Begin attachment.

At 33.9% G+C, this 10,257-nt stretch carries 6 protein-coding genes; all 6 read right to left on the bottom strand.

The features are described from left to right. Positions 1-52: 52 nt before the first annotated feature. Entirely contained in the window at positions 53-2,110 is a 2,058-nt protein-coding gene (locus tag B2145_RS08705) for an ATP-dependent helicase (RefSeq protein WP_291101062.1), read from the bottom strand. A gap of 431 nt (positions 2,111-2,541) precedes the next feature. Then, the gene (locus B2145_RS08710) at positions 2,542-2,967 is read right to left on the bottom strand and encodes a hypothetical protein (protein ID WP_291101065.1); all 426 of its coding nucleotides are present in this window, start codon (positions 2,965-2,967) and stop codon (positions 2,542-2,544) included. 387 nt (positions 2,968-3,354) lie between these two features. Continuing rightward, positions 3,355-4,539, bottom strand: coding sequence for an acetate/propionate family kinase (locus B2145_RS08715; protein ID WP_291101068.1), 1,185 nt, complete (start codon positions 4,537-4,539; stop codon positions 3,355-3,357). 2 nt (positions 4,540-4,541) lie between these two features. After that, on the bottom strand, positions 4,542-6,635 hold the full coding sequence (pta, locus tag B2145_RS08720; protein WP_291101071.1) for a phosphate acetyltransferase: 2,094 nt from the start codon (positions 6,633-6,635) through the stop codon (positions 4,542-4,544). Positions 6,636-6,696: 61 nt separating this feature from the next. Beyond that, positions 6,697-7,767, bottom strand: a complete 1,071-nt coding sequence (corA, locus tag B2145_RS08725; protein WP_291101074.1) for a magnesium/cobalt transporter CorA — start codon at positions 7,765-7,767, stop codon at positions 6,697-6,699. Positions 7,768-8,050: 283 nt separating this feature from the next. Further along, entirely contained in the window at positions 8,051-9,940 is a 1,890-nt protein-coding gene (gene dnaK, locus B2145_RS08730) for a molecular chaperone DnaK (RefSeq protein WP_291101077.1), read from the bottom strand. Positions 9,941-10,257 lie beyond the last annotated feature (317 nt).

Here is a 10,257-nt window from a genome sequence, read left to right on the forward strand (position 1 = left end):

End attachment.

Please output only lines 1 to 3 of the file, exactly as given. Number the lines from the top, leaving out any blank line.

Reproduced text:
At 33.9% G+C, this 10,257-nt stretch carries 6 protein-coding genes; all 6 read right to left on the bottom strand.

The features are described from left to right. Positions 1-52: 52 nt before the first annotated feature. Entirely contained in the window at positions 53-2,110 is a 2,058-nt protein-coding gene (locus tag B2145_RS08705) for an ATP-dependent helicase (RefSeq protein WP_291101062.1), read from the bottom strand. A gap of 431 nt (positions 2,111-2,541) precedes the next feature. Then, the gene (locus B2145_RS08710) at positions 2,542-2,967 is read right to left on the bottom strand and encodes a hypothetical protein (protein ID WP_291101065.1); all 426 of its coding nucleotides are present in this window, start codon (positions 2,965-2,967) and stop codon (positions 2,542-2,544) included. 387 nt (positions 2,968-3,354) lie between these two features. Continuing rightward, positions 3,355-4,539, bottom strand: coding sequence for an acetate/propionate family kinase (locus B2145_RS08715; protein ID WP_291101068.1), 1,185 nt, complete (start codon positions 4,537-4,539; stop codon positions 3,355-3,357). 2 nt (positions 4,540-4,541) lie between these two features. After that, on the bottom strand, positions 4,542-6,635 hold the full coding sequence (pta, locus tag B2145_RS08720; protein WP_291101071.1) for a phosphate acetyltransferase: 2,094 nt from the start codon (positions 6,633-6,635) through the stop codon (positions 4,542-4,544). Positions 6,636-6,696: 61 nt separating this feature from the next. Beyond that, positions 6,697-7,767, bottom strand: a complete 1,071-nt coding sequence (corA, locus tag B2145_RS08725; protein WP_291101074.1) for a magnesium/cobalt transporter CorA — start codon at positions 7,765-7,767, stop codon at positions 6,697-6,699. Positions 7,768-8,050: 283 nt separating this feature from the next. Further along, entirely contained in the window at positions 8,051-9,940 is a 1,890-nt protein-coding gene (gene dnaK, locus B2145_RS08730) for a molecular chaperone DnaK (RefSeq protein WP_291101077.1), read from the bottom strand. Positions 9,941-10,257 lie beyond the last annotated feature (317 nt).

Here is a 10,257-nt window from a genome sequence, read left to right on the forward strand (position 1 = left end):